KEYNOTE ADDRESS BY FORMER PRESIDENT F W DE KLERK AT THE UNIVERSITY OF MEMPHIS 31 MARCH 2004 WHY EDUCATION AND HEALTH ARE ESSENTIAL BUILDING
SPEECH BY FORMER PRESIDENT F W DE KLERK TO THE ADELE SEARL MOUNT NELSON 100 CLUB, CAPE TOWN 8 NOVEMBER 2004 SOUTH AFRICA –
SPEECH BY FORMER PRESIDENT F W DE KLERK TO THE STERN STEWART INSTITUTE SCHLOSS FUSCHL, AUSTRIA, 29 OCTOBER 2004 I would
SPEECH BY F W DE KLERK TO THE NATIONAL ASSOCIATION OF PHARMACEUTICAL WHOLESALERS: ARABELLA, 4 OCTOBER 2004 I do not know how many of
After his election as national President in 2018, Ramaphosa showed that he was serious about combating corruption by strengthening and supporting key institutions – including the National Prosecuting Authority and the Zondo Commission – that were investigating corrupt practices and state capture. These steps finally bore fruit on 10 November, when the NPA issued an arrest warrant for Magashule on 21 charges of fraud and corruption – associated with the so-called Free State asbestos affair which involved irregular contracts to the value of R255 million.
The long-simmering crisis of farm murders has come to a head following the murder on 1 October of a 21-year-old farm manager Brendin Horner at a farm outside Paul Roux in the Free State.
Horner’s body was found tied to a pole and the 21-year-old had injuries to the face and neck.
Only two days later police arrested two suspects, Sekola Piet Matlaletsa and Sekwetje Isaiah Mahlamba, in a township near Paul Roux. Blood-stained clothes and shoes were found in their possession.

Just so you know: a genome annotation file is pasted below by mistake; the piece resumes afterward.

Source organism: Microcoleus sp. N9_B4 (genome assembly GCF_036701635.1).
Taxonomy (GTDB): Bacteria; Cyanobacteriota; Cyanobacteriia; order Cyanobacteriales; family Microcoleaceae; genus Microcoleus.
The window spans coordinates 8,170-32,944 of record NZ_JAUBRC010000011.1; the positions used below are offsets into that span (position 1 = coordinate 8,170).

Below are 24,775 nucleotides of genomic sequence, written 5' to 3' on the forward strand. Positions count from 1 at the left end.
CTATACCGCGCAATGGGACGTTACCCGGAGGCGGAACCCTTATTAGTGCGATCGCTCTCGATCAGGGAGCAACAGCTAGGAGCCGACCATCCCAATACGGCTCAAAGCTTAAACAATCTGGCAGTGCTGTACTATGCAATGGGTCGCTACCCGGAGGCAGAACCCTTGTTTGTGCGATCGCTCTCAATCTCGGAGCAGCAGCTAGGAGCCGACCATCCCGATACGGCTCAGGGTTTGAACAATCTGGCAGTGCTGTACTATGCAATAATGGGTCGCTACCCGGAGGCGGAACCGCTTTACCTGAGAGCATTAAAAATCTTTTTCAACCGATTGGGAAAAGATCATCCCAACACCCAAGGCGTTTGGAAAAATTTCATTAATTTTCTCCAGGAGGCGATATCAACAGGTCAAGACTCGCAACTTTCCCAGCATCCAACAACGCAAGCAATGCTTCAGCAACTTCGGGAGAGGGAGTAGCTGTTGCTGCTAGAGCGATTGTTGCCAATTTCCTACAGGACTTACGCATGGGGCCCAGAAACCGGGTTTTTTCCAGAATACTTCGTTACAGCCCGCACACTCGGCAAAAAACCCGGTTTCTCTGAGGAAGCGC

Now that we are entering Phase III of the COVID19 lockdown process, this may be a good time to take stock.
We live in the strangest of times. The world’s great airports are idle. Hundreds of thousands of hotels have closed. Schools and universities are empty. Millions of restaurants are shut. Everywhere owners of small and medium-size businesses are wracking their brains and scraping the barrel of their resources to keep their doors open. Tens of millions throughout the world have lost their jobs – and tens of millions more are subsisting on greatly reduced wages.
No right-thinking South African doubted the necessity of the lock-down for the past three weeks. President Ramaphosa was widely lauded for his decisive and clear leadership. The majority of South Africans adhered to the regulations of the past three weeks, because we believed that the infection curve would flatten and that lives would be saved. Many excused the unintended consequences of police and defence over-reaction, and even understood that the curtailment of basic human rights may be necessary for the greater good. When our president announced a two-week extension of the lock-down, he was emphatic that some regulations would be relaxed in due course. Most of us understood the need for the extension, and we welcomed the prospect of the relaxation of the regulations to help the economy’s recovery.